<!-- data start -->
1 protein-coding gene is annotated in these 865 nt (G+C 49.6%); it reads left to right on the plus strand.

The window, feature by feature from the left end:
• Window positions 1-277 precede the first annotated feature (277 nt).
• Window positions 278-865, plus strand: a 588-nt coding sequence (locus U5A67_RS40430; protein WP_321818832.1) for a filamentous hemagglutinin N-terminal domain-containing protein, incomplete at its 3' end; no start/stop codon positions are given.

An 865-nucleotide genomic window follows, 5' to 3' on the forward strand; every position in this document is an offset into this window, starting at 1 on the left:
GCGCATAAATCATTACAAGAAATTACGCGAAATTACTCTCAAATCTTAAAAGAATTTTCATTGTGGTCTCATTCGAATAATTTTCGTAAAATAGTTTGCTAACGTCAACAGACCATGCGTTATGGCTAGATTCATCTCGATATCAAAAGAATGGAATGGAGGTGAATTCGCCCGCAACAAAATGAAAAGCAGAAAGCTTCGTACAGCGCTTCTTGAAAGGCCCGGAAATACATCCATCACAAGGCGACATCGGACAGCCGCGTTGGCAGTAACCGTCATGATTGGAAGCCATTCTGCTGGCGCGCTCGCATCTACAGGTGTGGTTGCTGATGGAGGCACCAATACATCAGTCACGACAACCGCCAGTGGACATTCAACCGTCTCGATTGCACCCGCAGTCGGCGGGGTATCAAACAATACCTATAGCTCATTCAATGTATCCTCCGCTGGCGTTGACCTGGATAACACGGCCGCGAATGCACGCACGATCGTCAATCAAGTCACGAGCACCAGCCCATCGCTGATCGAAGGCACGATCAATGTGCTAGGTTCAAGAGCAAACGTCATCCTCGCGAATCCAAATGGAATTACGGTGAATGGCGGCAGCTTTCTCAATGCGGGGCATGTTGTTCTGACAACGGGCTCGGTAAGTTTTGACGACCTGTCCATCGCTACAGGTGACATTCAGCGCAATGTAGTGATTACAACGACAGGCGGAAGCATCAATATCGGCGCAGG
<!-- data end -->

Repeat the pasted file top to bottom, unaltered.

1 protein-coding gene is annotated in these 865 nt (G+C 49.6%); it reads left to right on the plus strand.

The window, feature by feature from the left end:
• Window positions 1-277 precede the first annotated feature (277 nt).
• Window positions 278-865, plus strand: a 588-nt coding sequence (locus U5A67_RS40430; protein WP_321818832.1) for a filamentous hemagglutinin N-terminal domain-containing protein, incomplete at its 3' end; no start/stop codon positions are given.

An 865-nucleotide genomic window follows, 5' to 3' on the forward strand; every position in this document is an offset into this window, starting at 1 on the left:
GCGCATAAATCATTACAAGAAATTACGCGAAATTACTCTCAAATCTTAAAAGAATTTTCATTGTGGTCTCATTCGAATAATTTTCGTAAAATAGTTTGCTAACGTCAACAGACCATGCGTTATGGCTAGATTCATCTCGATATCAAAAGAATGGAATGGAGGTGAATTCGCCCGCAACAAAATGAAAAGCAGAAAGCTTCGTACAGCGCTTCTTGAAAGGCCCGGAAATACATCCATCACAAGGCGACATCGGACAGCCGCGTTGGCAGTAACCGTCATGATTGGAAGCCATTCTGCTGGCGCGCTCGCATCTACAGGTGTGGTTGCTGATGGAGGCACCAATACATCAGTCACGACAACCGCCAGTGGACATTCAACCGTCTCGATTGCACCCGCAGTCGGCGGGGTATCAAACAATACCTATAGCTCATTCAATGTATCCTCCGCTGGCGTTGACCTGGATAACACGGCCGCGAATGCACGCACGATCGTCAATCAAGTCACGAGCACCAGCCCATCGCTGATCGAAGGCACGATCAATGTGCTAGGTTCAAGAGCAAACGTCATCCTCGCGAATCCAAATGGAATTACGGTGAATGGCGGCAGCTTTCTCAATGCGGGGCATGTTGTTCTGACAACGGGCTCGGTAAGTTTTGACGACCTGTCCATCGCTACAGGTGACATTCAGCGCAATGTAGTGATTACAACGACAGGCGGAAGCATCAATATCGGCGCAGG